Rates are going up in New Brunswick or NB Power is heading for a flood of red ink – that is, unless the monopoly utility is broken up and replaced with competition.
These are among the conclusions of a report, “New Brunswick’s Power Failure: Choosing a Competitive Alternative” (Requires Adobe Acrobat), by Thomas Adams, executive director of the Toronto-based Energy Probe. The report was prepared for the Atlantic Institute for Market Studies (AIMS).
Adams and AIMS president Brian Lee Crowley will present the findings to the New Brunswick Legislature’s Standing Committee on Crown Corporations, Wednesday 9 October at 1:30 p.m.
“Electricity is not just a consumer product, it is also a key component of economic growth,” says Crowley. “This report shows how far New Brunswick has to go before those in the province can benefit from efficiently produced, low cost electricity.”
Adams’ report recommends quickly opening up New Brunswick’s power market to competition, dismantling NB Power into its component parts, and privatizing most of those parts.
The report finds the utility’s operating costs out of line. The cost of domestic coal is over twice the cost of imported coal. Based on the ongoing losses, Adams recommends the separation of NB Coal from NB Power, and NB Coal’s privatization. After examining NB Power’s efficiency, he recommends a 10% cut in payroll costs.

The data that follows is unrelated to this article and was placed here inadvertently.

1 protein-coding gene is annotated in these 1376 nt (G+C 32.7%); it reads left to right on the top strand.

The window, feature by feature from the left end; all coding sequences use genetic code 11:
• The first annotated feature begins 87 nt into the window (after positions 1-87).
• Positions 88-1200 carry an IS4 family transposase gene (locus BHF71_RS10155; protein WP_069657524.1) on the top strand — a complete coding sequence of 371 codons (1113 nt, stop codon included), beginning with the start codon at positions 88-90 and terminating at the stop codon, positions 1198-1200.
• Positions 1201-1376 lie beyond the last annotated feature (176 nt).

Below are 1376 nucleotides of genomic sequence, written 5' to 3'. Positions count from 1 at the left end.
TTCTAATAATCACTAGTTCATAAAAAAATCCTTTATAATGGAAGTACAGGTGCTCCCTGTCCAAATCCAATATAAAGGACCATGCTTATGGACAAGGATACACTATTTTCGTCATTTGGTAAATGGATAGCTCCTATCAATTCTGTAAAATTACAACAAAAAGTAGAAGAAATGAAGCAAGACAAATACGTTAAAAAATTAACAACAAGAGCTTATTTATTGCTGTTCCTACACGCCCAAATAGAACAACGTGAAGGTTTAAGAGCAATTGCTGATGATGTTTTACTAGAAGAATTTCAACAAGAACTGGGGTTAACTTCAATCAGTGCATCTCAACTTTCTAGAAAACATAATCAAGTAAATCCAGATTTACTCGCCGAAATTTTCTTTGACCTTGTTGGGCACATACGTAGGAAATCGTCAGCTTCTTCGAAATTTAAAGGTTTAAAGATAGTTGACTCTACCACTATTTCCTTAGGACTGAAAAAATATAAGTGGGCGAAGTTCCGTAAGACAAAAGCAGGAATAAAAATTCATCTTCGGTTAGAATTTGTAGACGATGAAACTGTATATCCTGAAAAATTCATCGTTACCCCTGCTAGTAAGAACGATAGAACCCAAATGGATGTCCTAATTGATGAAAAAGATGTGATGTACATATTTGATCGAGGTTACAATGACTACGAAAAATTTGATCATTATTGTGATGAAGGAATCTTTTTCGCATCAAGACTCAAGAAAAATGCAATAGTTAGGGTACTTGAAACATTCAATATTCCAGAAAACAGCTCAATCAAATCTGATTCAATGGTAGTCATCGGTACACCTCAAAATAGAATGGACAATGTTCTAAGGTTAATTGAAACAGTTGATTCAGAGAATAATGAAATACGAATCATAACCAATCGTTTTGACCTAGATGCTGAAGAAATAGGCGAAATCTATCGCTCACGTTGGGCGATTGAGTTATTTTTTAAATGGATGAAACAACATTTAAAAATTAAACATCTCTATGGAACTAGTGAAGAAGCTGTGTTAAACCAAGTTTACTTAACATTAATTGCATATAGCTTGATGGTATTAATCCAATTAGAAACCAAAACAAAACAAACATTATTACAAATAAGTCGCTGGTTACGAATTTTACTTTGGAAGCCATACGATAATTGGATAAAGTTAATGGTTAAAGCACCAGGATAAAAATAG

The reports surveys the world-wide trend toward electricity competition and privatization. The recent experience in Alberta and the U.K. is examined. In the U.K., competition and privatization have resulted in rate cuts to all customers, including savings of more than 10% for homeowners.
Rates for municipal utilities in Saint John and Edmundston are found to be too high. The report reveals that a year ago the municipal utility in Saint John missed an opportunity to cut rates and instead signed a 10-year deal to stay with NB Power.
The report finds that industrial rates in New Brunswick are losing their competitive advantage because rates in New Brunswick are going up while industrial rates in the rest of Canada are stable. Industrial rates are actually dropping in the United States.
Key risks clouding NB Power’s future include potential sale losses due to coming competition between natural gas and electricity, the declining prospects for profits on export sales and uncertainties over the aging of the Point Lepreau nuclear station.
Adams calculates the NB Power lost in excess of $40 million on the operation of Point Lepreau last year.
“New Brunswickers should demand that their corporation, NB Power, open its books to permit a full debate on all options for the future,” Crowley says.